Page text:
Balbriggan pro living the dream in Norway
IRISH female professionals in sport are a rare phenomenon, but Balbriggan's Diane Caldwell is bucking the trend and making a name for herself in the unlikely surroundings of the Norwegian fjords.
Avaldsnes is a small town on Karmoy Island, near the city of Haugesund, and is home to the local women's soccer team who play in the second tier of the national league. Republic of Ireland international Diane signed for them this year and also in the squad is a Nigerian girl who has played in four World Cups and two Olympics, four Icelandic natives and one English girl, with the bulk of the team being Norwegian.
With Avaldsnes closing in on promotion to the Toppserien (top flight) - the season runs from April to October - more signings are imminent thanks to the financial resources of a local property owner/entrepreneur. 'The club is making quite a name for itself within the Norwegian soccer community, becoming the Man City of Norwegian women's football!' said Diane, who yesterday celebrated her 24th birthday.
With most of the players on professional contracts, training takes place almost every day, with just one rest day per week, and Diane also works for a landscaping company. 'I do it mainly to keep myself busy, and with the minimum wage here being the equivalent of €20 an hour I just had to get myself a part-time job even though I could live off what I make playing,' she explained. 'I really like the job, but it can be physically demanding so I have to closely monitor how I am feeling and when I need to rest to enable me perform at my highest level for my main job - football.'
It may be a long way away from Fingal, but as far as Diane is concerned she is living the dream. There is a newly-formed National League in Ireland, which Diane welcomes, but the standard hasn't yet reached the level of Norway's second tier, let along the Toppserien, so a return home wasn't really an option for Diane once she'd finished her college degree in the United States. Asked how the opportunity in Norway arose, she recalled: ' A women's football agent noticed I had been drafted to a professional women's pre-season team in America and contacted me asking would I be interested if he could get me a professional contract in Europe. I signed with him and I haven't looked back since. 'Soccer is my life, but I wouldn't have it any other way.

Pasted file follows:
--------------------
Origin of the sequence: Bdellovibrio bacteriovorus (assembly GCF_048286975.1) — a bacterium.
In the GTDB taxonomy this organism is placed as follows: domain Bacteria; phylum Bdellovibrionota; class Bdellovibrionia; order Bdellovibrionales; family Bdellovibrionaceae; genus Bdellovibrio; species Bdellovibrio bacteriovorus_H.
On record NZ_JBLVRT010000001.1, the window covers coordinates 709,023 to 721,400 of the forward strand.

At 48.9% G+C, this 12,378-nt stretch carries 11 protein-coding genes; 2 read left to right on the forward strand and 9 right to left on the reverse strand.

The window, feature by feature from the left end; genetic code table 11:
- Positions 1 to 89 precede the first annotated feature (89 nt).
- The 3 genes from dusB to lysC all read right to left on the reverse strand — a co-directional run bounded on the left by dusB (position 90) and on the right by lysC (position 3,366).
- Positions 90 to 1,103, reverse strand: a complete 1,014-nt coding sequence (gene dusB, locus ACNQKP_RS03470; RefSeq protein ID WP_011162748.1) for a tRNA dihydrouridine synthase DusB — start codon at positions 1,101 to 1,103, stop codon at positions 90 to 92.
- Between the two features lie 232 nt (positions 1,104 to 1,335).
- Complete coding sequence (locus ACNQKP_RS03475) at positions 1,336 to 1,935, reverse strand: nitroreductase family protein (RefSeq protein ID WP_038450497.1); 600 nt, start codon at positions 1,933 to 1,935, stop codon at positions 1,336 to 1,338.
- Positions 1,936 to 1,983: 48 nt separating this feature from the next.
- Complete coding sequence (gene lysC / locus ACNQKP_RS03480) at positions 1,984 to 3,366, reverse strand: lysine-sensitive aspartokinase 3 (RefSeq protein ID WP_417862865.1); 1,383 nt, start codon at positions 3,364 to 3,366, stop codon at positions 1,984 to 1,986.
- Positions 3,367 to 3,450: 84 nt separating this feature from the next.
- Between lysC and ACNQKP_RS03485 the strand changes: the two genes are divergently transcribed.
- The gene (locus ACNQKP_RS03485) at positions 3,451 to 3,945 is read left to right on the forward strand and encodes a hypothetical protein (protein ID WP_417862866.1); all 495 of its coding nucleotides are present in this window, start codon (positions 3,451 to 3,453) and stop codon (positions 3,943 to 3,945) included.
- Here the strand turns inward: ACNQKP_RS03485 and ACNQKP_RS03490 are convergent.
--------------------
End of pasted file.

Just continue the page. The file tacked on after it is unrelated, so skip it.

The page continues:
I feel very blessed to be doing what I love, while being able to travel the world and meet many wonderful people along the way. 'The scenery here is simply spectacular with all the fjords, mountains, valleys, waterfalls and lakes, and in all my worldwide travels I have never been to a country with such vast amounts of natural beauty. 'So I'm loving being able to pursue my favourite outdoor activities such as hiking, biking and snowboarding… when coach allows me!' On the international scene, Ireland recently missed out on qualification for the 2013 European Championship Finals, but Diane - who has 15 international caps - still hopes to be involved in the two remaining qualification games against France and Israel next week and of course in the qualifiers for the 2015 World Cup which begin next year. Some of her Irish teammates recently travelled to London to see their former international soccer colleague Katie Taylor claim boxing gold at the Olympics, and Diane was delighted with the Bray girl's triumph.
'I played alongside Katie many times at under-19 and senior level for Ireland. She is a tremendous athlete and what's more a tremendous person. She has worked so hard to achieve what she has achieved and she really is an inspiration to all of us.' Like Katie, Diane has packed a huge amount into her 24 years, and the first months away from home were a steep learning curve for her. 'Moving to the States at 17 was a huge life-learning experience for me,' she reflected. 'At that time I just thoroughly enjoyed it and loved every minute of it, but looking back on it now I realise it taught me so many important life lessons. It made me independent, broadened my mind and sculpted me into the person that I am today.
'America opened my eyes hugely to the science behind sports training. I feel like I went to America a footballer and came back an athlete, with all aspects of my performance such as nutrition and psychology improved. 'I've always set myself goals and done my best to try and achieve them. As a female footballer I should be hitting my peak in a couple of years, so right now I wish to just continue on playing and enjoying my football for as long as I can.'